If last night’s discussion at Lolita Bar about women who’ve sold their eggs did nothing else, it should have served to remind the audience that eggs (and thus, on a subconscious level, women) are rare and valuable compared to sperm, which flows cheaply and plentifully. No one would pay me $10,000 for sperm (not that I’d want my offspring wandering around even if I didn’t have to raise them, though I suppose that’d be a slight improvement, by my standards, over having to interact with children).
As sociobiology popularizer Robert Wright explains in The Moral Animal, one of evolutionary psychology’s most valuable insights into everyday life is its account of some of the differences between male and female attitudes toward sex, particularly the “double standards” so often blamed on patriarchal culture. Put simply, females can only make reproductive use of about one egg every nine months and therefore have an incentive to be choosy, while males can in principle make reproductive use of sperm multiple times in a single day and therefore have an incentive to desire multiple partners.
Not surprisingly, women tend — tend, I say — to be more squeamish and men more eager about sex. Women tend to seek long-term commitments (and good father-material), while men are said to fear long-term commitments. Culture alters these tendencies, as do vast variations in individual psychology, but the general pattern is confirmed by countless surveys as well as most people’s everyday experience — and sociobiologists note that the pattern holds for the males and females of virtually all species as well, not just humans. Exceptions to the rule — such as seahorses — tend to be ones in which biology has radically reversed other male/female roles as well (male seahorses carry the fertilized eggs around, so making baby seahorses becomes as time-consuming for them as for a human female).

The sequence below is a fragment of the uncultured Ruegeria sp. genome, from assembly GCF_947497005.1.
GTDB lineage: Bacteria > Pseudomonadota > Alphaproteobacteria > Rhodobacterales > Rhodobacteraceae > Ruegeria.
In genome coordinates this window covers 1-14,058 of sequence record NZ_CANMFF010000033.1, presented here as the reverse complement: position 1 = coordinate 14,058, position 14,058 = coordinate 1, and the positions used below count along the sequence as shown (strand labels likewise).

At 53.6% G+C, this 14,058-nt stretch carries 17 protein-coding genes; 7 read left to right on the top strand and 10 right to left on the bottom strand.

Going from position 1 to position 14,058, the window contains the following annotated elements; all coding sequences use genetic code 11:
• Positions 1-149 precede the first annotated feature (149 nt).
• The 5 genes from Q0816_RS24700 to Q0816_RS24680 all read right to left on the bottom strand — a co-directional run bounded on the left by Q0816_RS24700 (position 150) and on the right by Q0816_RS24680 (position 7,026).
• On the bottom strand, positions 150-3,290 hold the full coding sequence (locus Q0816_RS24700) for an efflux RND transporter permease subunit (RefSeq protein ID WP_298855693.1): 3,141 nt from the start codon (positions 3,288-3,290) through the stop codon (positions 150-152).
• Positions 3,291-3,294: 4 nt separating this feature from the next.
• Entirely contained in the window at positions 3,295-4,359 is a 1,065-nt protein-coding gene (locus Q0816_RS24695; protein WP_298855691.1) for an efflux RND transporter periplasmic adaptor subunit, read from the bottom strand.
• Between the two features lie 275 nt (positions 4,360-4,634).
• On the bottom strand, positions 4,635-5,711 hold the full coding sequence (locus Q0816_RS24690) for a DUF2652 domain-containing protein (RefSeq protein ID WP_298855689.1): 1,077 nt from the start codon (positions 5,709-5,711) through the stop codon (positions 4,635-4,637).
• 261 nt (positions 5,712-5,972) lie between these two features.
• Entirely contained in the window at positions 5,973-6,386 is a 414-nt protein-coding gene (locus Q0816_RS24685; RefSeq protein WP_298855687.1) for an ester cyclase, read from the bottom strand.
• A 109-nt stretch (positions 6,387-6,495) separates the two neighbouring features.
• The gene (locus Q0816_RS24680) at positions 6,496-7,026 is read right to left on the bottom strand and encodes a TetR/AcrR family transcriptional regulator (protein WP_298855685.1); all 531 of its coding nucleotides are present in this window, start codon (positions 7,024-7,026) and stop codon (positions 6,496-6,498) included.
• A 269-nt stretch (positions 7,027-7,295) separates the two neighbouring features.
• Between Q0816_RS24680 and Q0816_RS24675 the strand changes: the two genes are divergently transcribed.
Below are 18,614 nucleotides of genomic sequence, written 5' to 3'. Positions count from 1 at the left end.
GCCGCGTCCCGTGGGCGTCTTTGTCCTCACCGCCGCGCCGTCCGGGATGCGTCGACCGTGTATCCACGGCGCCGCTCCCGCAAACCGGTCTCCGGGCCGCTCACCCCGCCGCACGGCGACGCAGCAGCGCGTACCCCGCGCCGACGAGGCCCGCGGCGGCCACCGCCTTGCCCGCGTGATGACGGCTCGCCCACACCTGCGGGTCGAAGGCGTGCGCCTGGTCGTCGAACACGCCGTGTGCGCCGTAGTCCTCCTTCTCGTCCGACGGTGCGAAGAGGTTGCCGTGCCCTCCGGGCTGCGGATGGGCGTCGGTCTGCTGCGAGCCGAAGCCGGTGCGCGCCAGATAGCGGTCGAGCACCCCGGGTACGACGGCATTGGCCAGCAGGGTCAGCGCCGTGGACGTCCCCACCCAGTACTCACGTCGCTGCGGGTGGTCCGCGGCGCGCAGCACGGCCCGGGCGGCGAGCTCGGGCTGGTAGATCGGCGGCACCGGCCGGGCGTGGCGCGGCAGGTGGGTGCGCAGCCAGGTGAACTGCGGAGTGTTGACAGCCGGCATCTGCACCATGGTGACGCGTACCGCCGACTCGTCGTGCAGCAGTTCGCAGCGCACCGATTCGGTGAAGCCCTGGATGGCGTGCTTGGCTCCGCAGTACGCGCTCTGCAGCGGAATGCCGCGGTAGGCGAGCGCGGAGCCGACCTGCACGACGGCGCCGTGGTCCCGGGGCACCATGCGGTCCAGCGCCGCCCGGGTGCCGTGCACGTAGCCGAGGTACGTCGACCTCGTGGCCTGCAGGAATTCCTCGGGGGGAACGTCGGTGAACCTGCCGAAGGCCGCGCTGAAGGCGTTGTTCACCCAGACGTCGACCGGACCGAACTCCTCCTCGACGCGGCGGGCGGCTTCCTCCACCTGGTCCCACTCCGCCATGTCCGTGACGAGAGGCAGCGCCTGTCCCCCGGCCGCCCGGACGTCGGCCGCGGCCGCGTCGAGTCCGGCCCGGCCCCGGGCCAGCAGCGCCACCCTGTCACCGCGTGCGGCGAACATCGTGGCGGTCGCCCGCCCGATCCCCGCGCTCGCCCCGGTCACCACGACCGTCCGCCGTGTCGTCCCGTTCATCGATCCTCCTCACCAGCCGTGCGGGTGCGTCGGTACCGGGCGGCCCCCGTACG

Needless to say, wild animals are neither radical ideologues nor traditionalists, so the existence of this pattern tends to undermine the nurture-over-nature, it’s-all-a-social-construct views on which feminism is largely built (if I understand what “feminism” means, which countless commenters on a prior entry have assured me I do not).
Furthermore, it may explain why both traditional chivalry and feminism (despite their purported opposition to each other) have such an easy time of convincing humans that women are precious and most men are scum, unworthies, and expendable spearcarriers. Male strength and the larger number of male than female geniuses (so say the stats) may sometimes be able to foster patriarchy, but our instincts nonetheless incline toward matriarchy.
That’s also why the aliens in shows like X-Files — the reportedly alien-free movie sequel to which premieres Friday — are always plotting to steal and impregnate our women in order to genetically conquer the world. Would any of us instinctively worry if they were just filching sperm, I ask you?
Read Sex at Dawn by C. Ryan, PhD to really understand why human sex is the way it is.
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